If you already have a Kirschwasser, all you are missing is Benzaldehyde, sugar, and a divine ratio. Benzaldehyde is the compound responsible for the aroma of almond and is typical derived from the hydrolysis of cherry or apricot stones (pits). Benzaldehyde can be found as an almond extract produced for confectioners and also as the liqueur, Amaretto, which we will eventually use. Any producer that makes a Kirschwasser should also have the cherry stones around to make a quantity of Amaretto yet not every producer does.

A divine ratio of alcohol, sugar, and aroma isn’t as difficult to find as you’d think because there is a nice amount of literature on Maraschino going way back. The eventual liqueur we are going to construct uses proportions from a separation science analysis of a Maraschino liqueur dating from 1920. Separation science was often taught by dissecting liqueurs and a few old charts can be found shedding light on the proportions of famous bottlings with some analysis dating back as far back as 1879. The Maraschino liqueur analyzed in 1920 was found to have 31.76% alcohol and a sugar content of 346.8 g/L.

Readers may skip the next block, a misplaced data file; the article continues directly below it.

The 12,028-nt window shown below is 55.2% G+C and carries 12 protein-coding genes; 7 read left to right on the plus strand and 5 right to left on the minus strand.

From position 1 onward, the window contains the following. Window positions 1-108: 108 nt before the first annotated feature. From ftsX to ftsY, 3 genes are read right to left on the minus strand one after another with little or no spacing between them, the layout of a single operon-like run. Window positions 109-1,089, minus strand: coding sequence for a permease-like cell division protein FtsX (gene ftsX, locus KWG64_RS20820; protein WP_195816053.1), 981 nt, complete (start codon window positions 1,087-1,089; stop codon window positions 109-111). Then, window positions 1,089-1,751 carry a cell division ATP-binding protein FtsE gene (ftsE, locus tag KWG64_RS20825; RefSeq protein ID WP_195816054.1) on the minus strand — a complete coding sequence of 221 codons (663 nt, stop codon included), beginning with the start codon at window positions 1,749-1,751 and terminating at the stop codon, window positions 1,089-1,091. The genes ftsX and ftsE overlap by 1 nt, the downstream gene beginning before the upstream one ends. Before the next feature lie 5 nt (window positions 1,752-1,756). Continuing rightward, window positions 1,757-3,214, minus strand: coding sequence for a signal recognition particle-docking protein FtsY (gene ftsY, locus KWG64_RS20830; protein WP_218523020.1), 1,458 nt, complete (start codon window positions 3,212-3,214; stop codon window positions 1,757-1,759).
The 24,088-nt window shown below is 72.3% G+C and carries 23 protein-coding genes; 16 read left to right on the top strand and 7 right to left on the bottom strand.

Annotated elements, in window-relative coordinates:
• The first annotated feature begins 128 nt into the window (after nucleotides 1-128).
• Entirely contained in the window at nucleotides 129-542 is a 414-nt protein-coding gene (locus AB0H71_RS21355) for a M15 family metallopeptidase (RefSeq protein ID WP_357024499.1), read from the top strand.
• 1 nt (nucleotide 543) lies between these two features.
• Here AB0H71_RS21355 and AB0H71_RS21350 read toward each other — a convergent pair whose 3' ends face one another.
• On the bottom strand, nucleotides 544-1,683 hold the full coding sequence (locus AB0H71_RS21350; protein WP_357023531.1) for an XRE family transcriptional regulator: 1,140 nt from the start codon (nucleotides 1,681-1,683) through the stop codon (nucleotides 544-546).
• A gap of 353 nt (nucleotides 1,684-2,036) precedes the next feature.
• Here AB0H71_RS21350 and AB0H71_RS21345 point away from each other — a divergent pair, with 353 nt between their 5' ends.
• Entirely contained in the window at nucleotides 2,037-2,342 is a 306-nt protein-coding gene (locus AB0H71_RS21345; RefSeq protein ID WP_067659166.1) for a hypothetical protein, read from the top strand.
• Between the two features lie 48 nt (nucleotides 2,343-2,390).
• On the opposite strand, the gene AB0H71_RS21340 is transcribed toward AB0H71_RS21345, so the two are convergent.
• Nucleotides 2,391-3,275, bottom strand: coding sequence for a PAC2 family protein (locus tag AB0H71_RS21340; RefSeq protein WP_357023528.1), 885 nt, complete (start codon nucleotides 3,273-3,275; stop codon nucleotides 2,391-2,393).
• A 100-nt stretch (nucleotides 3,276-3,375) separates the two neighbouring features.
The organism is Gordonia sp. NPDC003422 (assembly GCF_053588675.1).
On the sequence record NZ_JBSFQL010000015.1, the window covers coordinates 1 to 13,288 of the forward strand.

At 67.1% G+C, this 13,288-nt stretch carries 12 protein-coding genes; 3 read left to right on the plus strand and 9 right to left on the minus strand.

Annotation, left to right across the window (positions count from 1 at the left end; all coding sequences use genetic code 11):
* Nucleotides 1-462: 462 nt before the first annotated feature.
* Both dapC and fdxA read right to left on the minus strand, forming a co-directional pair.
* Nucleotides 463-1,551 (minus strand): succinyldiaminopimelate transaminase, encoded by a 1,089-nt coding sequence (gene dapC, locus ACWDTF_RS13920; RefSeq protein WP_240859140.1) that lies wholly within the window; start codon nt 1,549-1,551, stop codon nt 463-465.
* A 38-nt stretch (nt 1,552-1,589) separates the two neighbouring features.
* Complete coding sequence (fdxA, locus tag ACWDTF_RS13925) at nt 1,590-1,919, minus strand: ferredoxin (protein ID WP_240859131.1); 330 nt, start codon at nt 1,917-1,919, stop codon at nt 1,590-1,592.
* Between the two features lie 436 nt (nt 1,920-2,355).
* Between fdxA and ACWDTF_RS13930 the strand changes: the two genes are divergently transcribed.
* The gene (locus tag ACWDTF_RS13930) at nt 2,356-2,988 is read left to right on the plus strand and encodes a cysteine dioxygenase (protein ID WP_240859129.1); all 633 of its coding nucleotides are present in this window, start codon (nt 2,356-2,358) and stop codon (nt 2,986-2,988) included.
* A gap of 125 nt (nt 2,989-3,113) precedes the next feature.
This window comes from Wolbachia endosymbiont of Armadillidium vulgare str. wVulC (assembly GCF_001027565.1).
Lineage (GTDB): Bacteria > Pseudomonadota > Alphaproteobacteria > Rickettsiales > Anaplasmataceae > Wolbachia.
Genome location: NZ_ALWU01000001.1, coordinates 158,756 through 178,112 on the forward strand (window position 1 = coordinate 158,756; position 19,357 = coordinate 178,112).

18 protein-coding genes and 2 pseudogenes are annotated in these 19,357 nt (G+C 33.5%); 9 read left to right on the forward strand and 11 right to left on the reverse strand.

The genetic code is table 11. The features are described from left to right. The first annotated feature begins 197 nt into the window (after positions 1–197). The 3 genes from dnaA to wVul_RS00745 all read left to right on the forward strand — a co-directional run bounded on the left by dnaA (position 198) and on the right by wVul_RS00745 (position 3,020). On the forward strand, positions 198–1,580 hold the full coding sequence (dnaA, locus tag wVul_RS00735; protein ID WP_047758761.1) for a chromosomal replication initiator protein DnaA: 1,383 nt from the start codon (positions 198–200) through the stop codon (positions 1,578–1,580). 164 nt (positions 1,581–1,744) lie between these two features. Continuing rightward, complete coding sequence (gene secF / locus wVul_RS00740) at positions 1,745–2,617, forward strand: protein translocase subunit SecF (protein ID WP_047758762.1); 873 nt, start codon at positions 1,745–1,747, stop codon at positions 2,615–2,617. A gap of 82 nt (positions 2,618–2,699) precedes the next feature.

Another great earlier study from 1912, which was testing out new methods of measuring Benzaldehyde concentration, looks at seven major brands available in Massachusetts and provides their concentration levels. In 1912 the Benzaldehyde concentration was found via a titration method but these days it would likely be found using spectroscopy or chromatography. Arriving at a historically accurate Benzaldehyde level is beyond the scope of the exercise, but is a skill deeply involved producers can aspire to.

The cherry quotient of Maraschino liqueur can be synthesized by using Kirschwasser and an affordable example on the market is from Hiram Walker and rings in at a convenient 45% alcohol meaning it won’t need to be concentrated further. Hiram Walker is known as a bottom-shelf producer, but the aroma of their Kirschwasser product is wonderful and speaks for itself, which is unusual because producing eau-de-vies is thought be very expensive.